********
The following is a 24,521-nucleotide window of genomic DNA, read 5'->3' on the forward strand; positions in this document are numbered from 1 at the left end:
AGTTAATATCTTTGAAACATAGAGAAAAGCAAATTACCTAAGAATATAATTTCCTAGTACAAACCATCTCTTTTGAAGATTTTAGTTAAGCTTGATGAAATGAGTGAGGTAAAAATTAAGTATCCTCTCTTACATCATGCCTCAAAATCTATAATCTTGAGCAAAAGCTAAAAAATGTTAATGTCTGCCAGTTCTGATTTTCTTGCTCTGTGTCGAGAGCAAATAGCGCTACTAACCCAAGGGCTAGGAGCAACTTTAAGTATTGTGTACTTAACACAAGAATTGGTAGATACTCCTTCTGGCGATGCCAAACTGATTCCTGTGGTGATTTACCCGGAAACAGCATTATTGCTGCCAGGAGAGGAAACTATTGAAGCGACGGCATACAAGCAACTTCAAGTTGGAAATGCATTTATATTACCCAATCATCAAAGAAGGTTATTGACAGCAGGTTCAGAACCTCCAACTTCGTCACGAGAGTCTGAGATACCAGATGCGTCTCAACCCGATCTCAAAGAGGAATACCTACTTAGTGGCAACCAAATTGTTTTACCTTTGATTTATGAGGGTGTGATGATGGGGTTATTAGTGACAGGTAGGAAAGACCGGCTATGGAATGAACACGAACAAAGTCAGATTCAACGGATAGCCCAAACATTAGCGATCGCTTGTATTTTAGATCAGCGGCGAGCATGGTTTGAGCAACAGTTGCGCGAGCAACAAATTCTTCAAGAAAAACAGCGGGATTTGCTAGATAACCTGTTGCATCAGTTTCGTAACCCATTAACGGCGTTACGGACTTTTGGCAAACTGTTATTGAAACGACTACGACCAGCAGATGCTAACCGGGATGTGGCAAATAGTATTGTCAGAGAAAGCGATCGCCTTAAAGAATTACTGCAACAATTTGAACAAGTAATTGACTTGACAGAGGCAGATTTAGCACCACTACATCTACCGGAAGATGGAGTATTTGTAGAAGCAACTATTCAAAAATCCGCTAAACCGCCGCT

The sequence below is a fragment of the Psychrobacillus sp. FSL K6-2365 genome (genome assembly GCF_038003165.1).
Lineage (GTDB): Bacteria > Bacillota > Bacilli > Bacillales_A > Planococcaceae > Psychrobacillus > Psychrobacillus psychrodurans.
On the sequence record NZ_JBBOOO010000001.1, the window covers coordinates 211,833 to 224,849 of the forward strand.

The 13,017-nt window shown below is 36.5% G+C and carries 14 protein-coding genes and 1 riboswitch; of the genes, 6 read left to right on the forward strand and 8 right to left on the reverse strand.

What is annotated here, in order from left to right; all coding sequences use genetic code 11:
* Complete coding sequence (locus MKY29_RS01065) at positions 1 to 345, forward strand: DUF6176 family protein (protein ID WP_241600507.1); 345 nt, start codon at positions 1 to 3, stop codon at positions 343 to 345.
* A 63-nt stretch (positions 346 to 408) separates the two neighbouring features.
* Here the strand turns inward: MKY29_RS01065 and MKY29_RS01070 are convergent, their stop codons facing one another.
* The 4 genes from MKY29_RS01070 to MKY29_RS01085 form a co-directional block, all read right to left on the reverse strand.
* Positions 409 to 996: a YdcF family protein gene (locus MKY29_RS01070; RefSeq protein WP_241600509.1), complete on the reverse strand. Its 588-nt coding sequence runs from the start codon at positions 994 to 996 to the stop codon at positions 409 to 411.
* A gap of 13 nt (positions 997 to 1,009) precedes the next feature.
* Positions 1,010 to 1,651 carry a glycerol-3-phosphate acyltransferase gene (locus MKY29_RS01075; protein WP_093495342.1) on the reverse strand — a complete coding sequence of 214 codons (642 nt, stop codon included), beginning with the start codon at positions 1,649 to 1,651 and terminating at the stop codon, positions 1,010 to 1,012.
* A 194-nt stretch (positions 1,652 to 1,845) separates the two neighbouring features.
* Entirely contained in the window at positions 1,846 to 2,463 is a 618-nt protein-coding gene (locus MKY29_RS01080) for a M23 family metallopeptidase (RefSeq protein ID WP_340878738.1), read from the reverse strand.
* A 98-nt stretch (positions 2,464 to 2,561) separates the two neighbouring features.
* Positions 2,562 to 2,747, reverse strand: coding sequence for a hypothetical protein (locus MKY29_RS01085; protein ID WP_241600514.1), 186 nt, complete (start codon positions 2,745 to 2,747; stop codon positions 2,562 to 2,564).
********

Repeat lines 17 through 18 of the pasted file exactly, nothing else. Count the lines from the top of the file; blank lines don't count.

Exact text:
* A 98-nt stretch (positions 2,464 to 2,561) separates the two neighbouring features.
* Positions 2,562 to 2,747, reverse strand: coding sequence for a hypothetical protein (locus MKY29_RS01085; protein ID WP_241600514.1), 186 nt, complete (start codon positions 2,745 to 2,747; stop codon positions 2,562 to 2,564).